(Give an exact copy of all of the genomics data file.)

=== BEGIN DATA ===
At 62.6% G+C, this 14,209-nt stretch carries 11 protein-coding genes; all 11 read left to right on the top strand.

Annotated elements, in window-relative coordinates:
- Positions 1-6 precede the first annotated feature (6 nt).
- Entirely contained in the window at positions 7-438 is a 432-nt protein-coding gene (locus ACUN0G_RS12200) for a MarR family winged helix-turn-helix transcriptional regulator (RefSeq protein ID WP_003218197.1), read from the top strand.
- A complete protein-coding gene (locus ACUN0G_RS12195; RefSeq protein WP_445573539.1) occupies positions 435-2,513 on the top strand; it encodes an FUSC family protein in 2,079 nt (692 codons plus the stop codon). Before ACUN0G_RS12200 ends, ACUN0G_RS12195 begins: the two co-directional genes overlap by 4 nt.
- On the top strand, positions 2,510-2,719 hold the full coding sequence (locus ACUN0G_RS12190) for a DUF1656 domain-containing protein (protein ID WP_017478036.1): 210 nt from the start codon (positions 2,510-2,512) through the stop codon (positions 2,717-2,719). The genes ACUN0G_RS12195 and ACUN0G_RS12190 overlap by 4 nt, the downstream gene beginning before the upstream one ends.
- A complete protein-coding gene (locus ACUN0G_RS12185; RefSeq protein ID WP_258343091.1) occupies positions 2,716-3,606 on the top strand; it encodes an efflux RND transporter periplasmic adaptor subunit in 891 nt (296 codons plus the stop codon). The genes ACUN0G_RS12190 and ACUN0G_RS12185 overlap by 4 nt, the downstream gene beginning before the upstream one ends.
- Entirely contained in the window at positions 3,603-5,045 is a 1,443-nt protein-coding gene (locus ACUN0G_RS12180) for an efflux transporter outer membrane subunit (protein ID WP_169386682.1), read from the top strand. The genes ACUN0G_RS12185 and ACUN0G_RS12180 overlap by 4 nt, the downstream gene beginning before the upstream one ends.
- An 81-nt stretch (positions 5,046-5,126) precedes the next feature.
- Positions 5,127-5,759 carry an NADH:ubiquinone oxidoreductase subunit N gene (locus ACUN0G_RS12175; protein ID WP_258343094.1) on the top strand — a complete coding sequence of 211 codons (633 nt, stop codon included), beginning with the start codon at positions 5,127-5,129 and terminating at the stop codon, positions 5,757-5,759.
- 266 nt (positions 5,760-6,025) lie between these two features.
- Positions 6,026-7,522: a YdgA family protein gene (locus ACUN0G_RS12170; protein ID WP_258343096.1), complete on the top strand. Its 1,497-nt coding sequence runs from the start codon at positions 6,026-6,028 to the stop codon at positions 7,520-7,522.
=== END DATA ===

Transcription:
At 62.6% G+C, this 14,209-nt stretch carries 11 protein-coding genes; all 11 read left to right on the top strand.

Annotated elements, in window-relative coordinates:
- Positions 1-6 precede the first annotated feature (6 nt).
- Entirely contained in the window at positions 7-438 is a 432-nt protein-coding gene (locus ACUN0G_RS12200) for a MarR family winged helix-turn-helix transcriptional regulator (RefSeq protein ID WP_003218197.1), read from the top strand.
- A complete protein-coding gene (locus ACUN0G_RS12195; RefSeq protein WP_445573539.1) occupies positions 435-2,513 on the top strand; it encodes an FUSC family protein in 2,079 nt (692 codons plus the stop codon). Before ACUN0G_RS12200 ends, ACUN0G_RS12195 begins: the two co-directional genes overlap by 4 nt.
- On the top strand, positions 2,510-2,719 hold the full coding sequence (locus ACUN0G_RS12190) for a DUF1656 domain-containing protein (protein ID WP_017478036.1): 210 nt from the start codon (positions 2,510-2,512) through the stop codon (positions 2,717-2,719). The genes ACUN0G_RS12195 and ACUN0G_RS12190 overlap by 4 nt, the downstream gene beginning before the upstream one ends.
- A complete protein-coding gene (locus ACUN0G_RS12185; RefSeq protein ID WP_258343091.1) occupies positions 2,716-3,606 on the top strand; it encodes an efflux RND transporter periplasmic adaptor subunit in 891 nt (296 codons plus the stop codon). The genes ACUN0G_RS12190 and ACUN0G_RS12185 overlap by 4 nt, the downstream gene beginning before the upstream one ends.
- Entirely contained in the window at positions 3,603-5,045 is a 1,443-nt protein-coding gene (locus ACUN0G_RS12180) for an efflux transporter outer membrane subunit (protein ID WP_169386682.1), read from the top strand. The genes ACUN0G_RS12185 and ACUN0G_RS12180 overlap by 4 nt, the downstream gene beginning before the upstream one ends.
- An 81-nt stretch (positions 5,046-5,126) precedes the next feature.
- Positions 5,127-5,759 carry an NADH:ubiquinone oxidoreductase subunit N gene (locus ACUN0G_RS12175; protein ID WP_258343094.1) on the top strand — a complete coding sequence of 211 codons (633 nt, stop codon included), beginning with the start codon at positions 5,127-5,129 and terminating at the stop codon, positions 5,757-5,759.
- 266 nt (positions 5,760-6,025) lie between these two features.
- Positions 6,026-7,522: a YdgA family protein gene (locus ACUN0G_RS12170; protein ID WP_258343096.1), complete on the top strand. Its 1,497-nt coding sequence runs from the start codon at positions 6,026-6,028 to the stop codon at positions 7,520-7,522.